As coaching trainer Peter DeWitt said in his blog 3 Reasons Instructional Coaching May Not Be Working, and as the Bill & Melinda Gates Foundation’s Measures of Effective Teaching Project showed, badly done coaching can actually harm teachers’ performance.
Despite educators’ best efforts, the majority of initiatives in schools today fail. Some estimates show failure rates as high as 70%. The main reason for this is poor implementation. Unfortunately, good intentions are not enough when it comes to driving and sustaining growth.
A good place to start is pulling together an instructional leadership team (ILT) who can provide processes and quality control to ensure your coaching program and school improvement initiatives succeed.
Sometimes called a School Improvement Team (SIT), School Leadership Team (SLT), or School Management Team (SMT), they are usually made up of coaches, mentors, and other school leaders who work collaboratively to achieve key goals, making them vital to the success of any school improvement initiative.
Here are four practical questions that you and your ILT can reflect on in order to build your instructional coaching program, giving it the best possible chance of success.
1. Are your instructional coaching expectations aligned with existing priorities, curricular programs, and school improvement goals?
A common characteristic among the highest-performing schools is that all initiatives and processes work together. When systems are aligned and implemented well, instructional coaching can support and build momentum towards the school's larger goals for teaching and learning.
Also, by ensuring that coaching works with existing efforts and towards a narrow set of shared goals, school leaders can strengthen existing initiatives instead of creating new ones.
- What is the vision for your instructional coaching program?
- How does it align with whole school improvement goals?
- Are staff aware of the vision and committed to moving toward it?
- Are there other initiatives being implemented at your school that might complement or compete with your planned coaching activities?
2. How many coaches do you have and who is coaching them?
Too often, schools have multiple coaches supporting a single teacher. While the quality of support provided by each coach may be great, the sheer quantity of advice and guidance is nearly impossible to apply.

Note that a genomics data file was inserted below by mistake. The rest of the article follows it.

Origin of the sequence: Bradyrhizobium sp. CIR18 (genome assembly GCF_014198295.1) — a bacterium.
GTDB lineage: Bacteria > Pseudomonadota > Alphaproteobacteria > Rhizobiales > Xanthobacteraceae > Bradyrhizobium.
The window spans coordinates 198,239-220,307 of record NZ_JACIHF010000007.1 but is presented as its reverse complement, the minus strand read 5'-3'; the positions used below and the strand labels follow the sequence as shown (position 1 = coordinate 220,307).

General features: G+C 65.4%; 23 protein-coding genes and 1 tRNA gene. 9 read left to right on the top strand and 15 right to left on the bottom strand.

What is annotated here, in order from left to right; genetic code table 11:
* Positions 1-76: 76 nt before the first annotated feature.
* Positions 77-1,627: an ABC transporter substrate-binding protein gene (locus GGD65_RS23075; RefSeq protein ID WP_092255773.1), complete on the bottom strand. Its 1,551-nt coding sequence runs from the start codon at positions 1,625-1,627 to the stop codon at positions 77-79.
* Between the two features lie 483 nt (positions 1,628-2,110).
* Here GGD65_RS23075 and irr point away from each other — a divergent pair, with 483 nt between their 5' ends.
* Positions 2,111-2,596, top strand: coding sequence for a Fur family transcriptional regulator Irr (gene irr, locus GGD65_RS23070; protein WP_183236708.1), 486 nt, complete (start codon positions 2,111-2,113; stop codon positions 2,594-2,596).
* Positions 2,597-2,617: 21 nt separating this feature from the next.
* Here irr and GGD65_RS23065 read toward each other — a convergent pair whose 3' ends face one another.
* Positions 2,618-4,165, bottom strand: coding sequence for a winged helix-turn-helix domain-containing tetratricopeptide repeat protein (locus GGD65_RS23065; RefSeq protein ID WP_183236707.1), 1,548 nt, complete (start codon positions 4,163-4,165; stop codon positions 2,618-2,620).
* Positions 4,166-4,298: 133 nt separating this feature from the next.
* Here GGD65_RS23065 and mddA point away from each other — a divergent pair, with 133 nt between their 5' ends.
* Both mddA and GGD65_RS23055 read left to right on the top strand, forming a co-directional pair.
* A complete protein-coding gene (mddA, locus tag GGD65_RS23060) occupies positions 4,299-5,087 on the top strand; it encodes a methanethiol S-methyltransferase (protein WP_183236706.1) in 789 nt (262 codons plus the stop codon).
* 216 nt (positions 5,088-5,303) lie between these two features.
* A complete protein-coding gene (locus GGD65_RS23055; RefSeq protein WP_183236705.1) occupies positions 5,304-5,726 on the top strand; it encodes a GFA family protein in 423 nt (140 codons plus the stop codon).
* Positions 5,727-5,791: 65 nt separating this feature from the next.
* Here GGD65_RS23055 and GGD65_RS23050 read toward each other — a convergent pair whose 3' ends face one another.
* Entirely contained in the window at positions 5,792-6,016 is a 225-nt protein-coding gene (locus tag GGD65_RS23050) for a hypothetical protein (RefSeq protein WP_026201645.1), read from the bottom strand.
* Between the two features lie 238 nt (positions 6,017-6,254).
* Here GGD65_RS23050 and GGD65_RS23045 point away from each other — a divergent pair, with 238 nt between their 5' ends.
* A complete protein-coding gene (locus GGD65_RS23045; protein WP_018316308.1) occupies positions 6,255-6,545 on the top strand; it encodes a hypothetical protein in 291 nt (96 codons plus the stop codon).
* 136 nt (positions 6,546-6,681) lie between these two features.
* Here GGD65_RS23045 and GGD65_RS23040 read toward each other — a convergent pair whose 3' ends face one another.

Try to limit the number of coaches one teacher has and have someone to convene, manage, and coach the coaches themselves.
3. Are all your coaches clear on what effective instruction looks like?
In order for instructional coaching to be truly effective, there must first be a clear and shared vision of what great coaching looks like among your coaches and other members of senior leadership.
In many schools, it's not just coaches providing feedback, which means that sometimes teachers receive mixed messages and inconsistent support. Feedback that is calibrated around specific standards for coaching is more productive.
4. How can you use video to improve our teachers’ practice - as well as your own as leaders’?
It’s common knowledge that one of the most powerful tools in coaching is using video to capture practice. Athletes have been doing this for decades and simply can’t live without reviewing their video after a practice or game.
As Harvard’s Best Foot Forward study demonstrated, video has several benefits, including providing a common piece of evidence, more fair and productive observations, and increasing self-reflection. Video also allows for “anytime, any place, any pace” collaboration.
Take Educational Service Center Region 11 in Texas for example. They’ve been using video to dramatically increase the capacity of their instructional coaching program. Teela Watson, Director of Instructional Services & Digital Learning for Region 11, reflects on their experience in this interview >